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Ready to Retire? Consider These Questions Before Deciding on a Transition Plan

If succession is the goal, it could get tricky without a solid course of action.




IN REAL ESTATE, the most important consideration is location. In family businesses, it’s transition, especially when the goal is succession. It is inevitable that owners will leave their business one way or another. You can leave it with pride if you create a transition plan that makes sense for you and your successors. Or you can leave it in failure by not planning properly or at all. How you choose to leave it is entirely up to you.

1. The Ultimate Business Challenge. For most family business owners, determining the best exit strategy, transition opportunity, or succession plan is the ultimate business challenge. It is also the most important decision-making process that controlling owners must force themselves to do. I specifically use the word force because business transition is a grind that most owners would prefer to ignore. Unfortunately, many do avoid it, and the result often becomes decisions made by lawyers, accountants, and sometimes the government.

2. Why Must Plans Be Made? There are two key reasons why planning is critical. First, there is the financial aspect. Owners work hard to build a business over several decades, so realization of the financial reward for doing so is important. Logic tells us that plans must be made in order to ensure an owner’s security in retirement and ultimately minimize estate taxes. Owners have a number of business transition options, but maximizing the financial return on investment is a high priority. One question to ask is how you can get the most out of your business under the most favorable terms and conditions. Another is how much you really need if your goal is to transition your business to a son or daughter or close relative.

The second reason planning is critical is the personal impact of transitioning the business. As practical as it is to want to retire comfortably, concerns about leaving the business, who to leave it to, how that affects family relationships, and how it impacts you emotionally are all vital. Letting go of a business that you have spent a lifetime building — and into which you have invested a considerable amount of self-esteem — is often a very troubling experience, even if the goal is to leave the company to your son or daughter. And if closing down the business is the alternative you choose, the emotions surrounding such finality in a company that may have existed for generations are even more painful.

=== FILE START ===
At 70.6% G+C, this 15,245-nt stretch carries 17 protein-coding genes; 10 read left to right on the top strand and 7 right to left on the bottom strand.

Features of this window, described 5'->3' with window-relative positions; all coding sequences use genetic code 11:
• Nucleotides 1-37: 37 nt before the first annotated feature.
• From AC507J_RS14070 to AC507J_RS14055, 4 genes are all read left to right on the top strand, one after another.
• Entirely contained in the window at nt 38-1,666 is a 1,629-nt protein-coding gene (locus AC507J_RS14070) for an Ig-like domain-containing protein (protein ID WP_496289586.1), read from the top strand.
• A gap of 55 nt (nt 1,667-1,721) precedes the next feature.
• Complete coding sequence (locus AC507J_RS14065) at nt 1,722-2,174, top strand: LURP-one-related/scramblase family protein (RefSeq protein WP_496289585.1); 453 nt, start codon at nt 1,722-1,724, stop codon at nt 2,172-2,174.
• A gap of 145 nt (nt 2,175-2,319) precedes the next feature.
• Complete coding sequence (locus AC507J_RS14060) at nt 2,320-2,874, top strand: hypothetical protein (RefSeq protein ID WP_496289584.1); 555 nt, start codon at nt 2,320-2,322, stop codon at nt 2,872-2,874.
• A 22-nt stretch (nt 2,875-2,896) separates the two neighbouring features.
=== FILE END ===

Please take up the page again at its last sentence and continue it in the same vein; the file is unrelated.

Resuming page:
Planning for your business transition is not the end of your responsibilities as a business owner; it’s more like the beginning of the end. And it isn’t easy, unless you have something to look forward to, like travel, hobbies, relief from the daily grind, and a flexible schedule that should be the envy of almost any retirement-age person. If you need help thinking this process through, reach out to someone you trust who can provide thoughtful advice.


Bill Boyajian is the former long-time president of the Gemological Institute of America and is currently founder and CEO of Bill Boyajian & Associates, Inc., which specializes in leadership, business, organizational development, family transition, and succession planning. Contact him at



When There’s No Succession Plan, Call Wilkerson

Bob Wesley, owner of Robert C. Wesley Jewelers in Scottsdale, Ariz., was a third-generation jeweler. When it was time to enjoy life on the other side of the counter, he weighed his options. His lease was nearing renewal time and with no succession plan, he decided it was time to call Wilkerson. There was plenty of inventory to sell and at first, says Wesley, he thought he might try to manage a sale himself. But he’s glad he didn’t. “There’s no way I could have done this as well as Wilkerson,” he says. Wilkerson took responsibility for the entire event, with every detail — from advertising to accounting — done, dusted and managed by the Wilkerson team. “It’s the complete package,” he says of the Wilkerson method of helping jewelers to easily go on to the next phase of their lives. “There’s no way any retailer can duplicate what they’ve done.”

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